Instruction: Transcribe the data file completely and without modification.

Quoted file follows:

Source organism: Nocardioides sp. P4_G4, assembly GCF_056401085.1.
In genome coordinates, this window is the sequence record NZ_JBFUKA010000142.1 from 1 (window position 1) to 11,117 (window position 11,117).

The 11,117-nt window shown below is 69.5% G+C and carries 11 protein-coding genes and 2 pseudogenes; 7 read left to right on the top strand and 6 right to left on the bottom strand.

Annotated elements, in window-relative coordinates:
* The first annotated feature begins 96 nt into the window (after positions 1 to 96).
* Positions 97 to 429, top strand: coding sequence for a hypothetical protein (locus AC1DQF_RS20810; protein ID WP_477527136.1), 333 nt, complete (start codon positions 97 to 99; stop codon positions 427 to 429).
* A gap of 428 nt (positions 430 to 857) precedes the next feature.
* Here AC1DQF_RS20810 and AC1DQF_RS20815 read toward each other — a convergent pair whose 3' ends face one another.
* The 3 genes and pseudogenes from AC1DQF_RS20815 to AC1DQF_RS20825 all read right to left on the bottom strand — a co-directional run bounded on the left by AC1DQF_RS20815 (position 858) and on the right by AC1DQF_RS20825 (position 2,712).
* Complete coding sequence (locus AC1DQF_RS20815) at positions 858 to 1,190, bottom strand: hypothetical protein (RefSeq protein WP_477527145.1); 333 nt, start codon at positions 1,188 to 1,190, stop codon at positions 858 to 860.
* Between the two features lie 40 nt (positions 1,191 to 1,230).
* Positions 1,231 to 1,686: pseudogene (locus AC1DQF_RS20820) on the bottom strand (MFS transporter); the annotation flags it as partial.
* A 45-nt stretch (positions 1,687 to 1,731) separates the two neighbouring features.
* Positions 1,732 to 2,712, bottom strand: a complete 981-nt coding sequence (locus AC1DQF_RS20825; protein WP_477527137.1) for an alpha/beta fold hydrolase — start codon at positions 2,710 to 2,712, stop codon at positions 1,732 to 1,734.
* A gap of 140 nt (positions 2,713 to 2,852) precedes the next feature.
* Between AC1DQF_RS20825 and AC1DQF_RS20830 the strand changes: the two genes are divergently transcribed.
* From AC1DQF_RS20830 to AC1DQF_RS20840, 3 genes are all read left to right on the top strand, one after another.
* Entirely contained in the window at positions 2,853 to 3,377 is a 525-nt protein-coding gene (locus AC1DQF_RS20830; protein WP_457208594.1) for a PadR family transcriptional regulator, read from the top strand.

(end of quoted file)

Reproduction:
Source organism: Nocardioides sp. P4_G4, assembly GCF_056401085.1.
In genome coordinates, this window is the sequence record NZ_JBFUKA010000142.1 from 1 (window position 1) to 11,117 (window position 11,117).

The 11,117-nt window shown below is 69.5% G+C and carries 11 protein-coding genes and 2 pseudogenes; 7 read left to right on the top strand and 6 right to left on the bottom strand.

Annotated elements, in window-relative coordinates:
* The first annotated feature begins 96 nt into the window (after positions 1 to 96).
* Positions 97 to 429, top strand: coding sequence for a hypothetical protein (locus AC1DQF_RS20810; protein ID WP_477527136.1), 333 nt, complete (start codon positions 97 to 99; stop codon positions 427 to 429).
* A gap of 428 nt (positions 430 to 857) precedes the next feature.
* Here AC1DQF_RS20810 and AC1DQF_RS20815 read toward each other — a convergent pair whose 3' ends face one another.
* The 3 genes and pseudogenes from AC1DQF_RS20815 to AC1DQF_RS20825 all read right to left on the bottom strand — a co-directional run bounded on the left by AC1DQF_RS20815 (position 858) and on the right by AC1DQF_RS20825 (position 2,712).
* Complete coding sequence (locus AC1DQF_RS20815) at positions 858 to 1,190, bottom strand: hypothetical protein (RefSeq protein WP_477527145.1); 333 nt, start codon at positions 1,188 to 1,190, stop codon at positions 858 to 860.
* Between the two features lie 40 nt (positions 1,191 to 1,230).
* Positions 1,231 to 1,686: pseudogene (locus AC1DQF_RS20820) on the bottom strand (MFS transporter); the annotation flags it as partial.
* A 45-nt stretch (positions 1,687 to 1,731) separates the two neighbouring features.
* Positions 1,732 to 2,712, bottom strand: a complete 981-nt coding sequence (locus AC1DQF_RS20825; protein WP_477527137.1) for an alpha/beta fold hydrolase — start codon at positions 2,710 to 2,712, stop codon at positions 1,732 to 1,734.
* A gap of 140 nt (positions 2,713 to 2,852) precedes the next feature.
* Between AC1DQF_RS20825 and AC1DQF_RS20830 the strand changes: the two genes are divergently transcribed.
* From AC1DQF_RS20830 to AC1DQF_RS20840, 3 genes are all read left to right on the top strand, one after another.
* Entirely contained in the window at positions 2,853 to 3,377 is a 525-nt protein-coding gene (locus AC1DQF_RS20830; protein WP_457208594.1) for a PadR family transcriptional regulator, read from the top strand.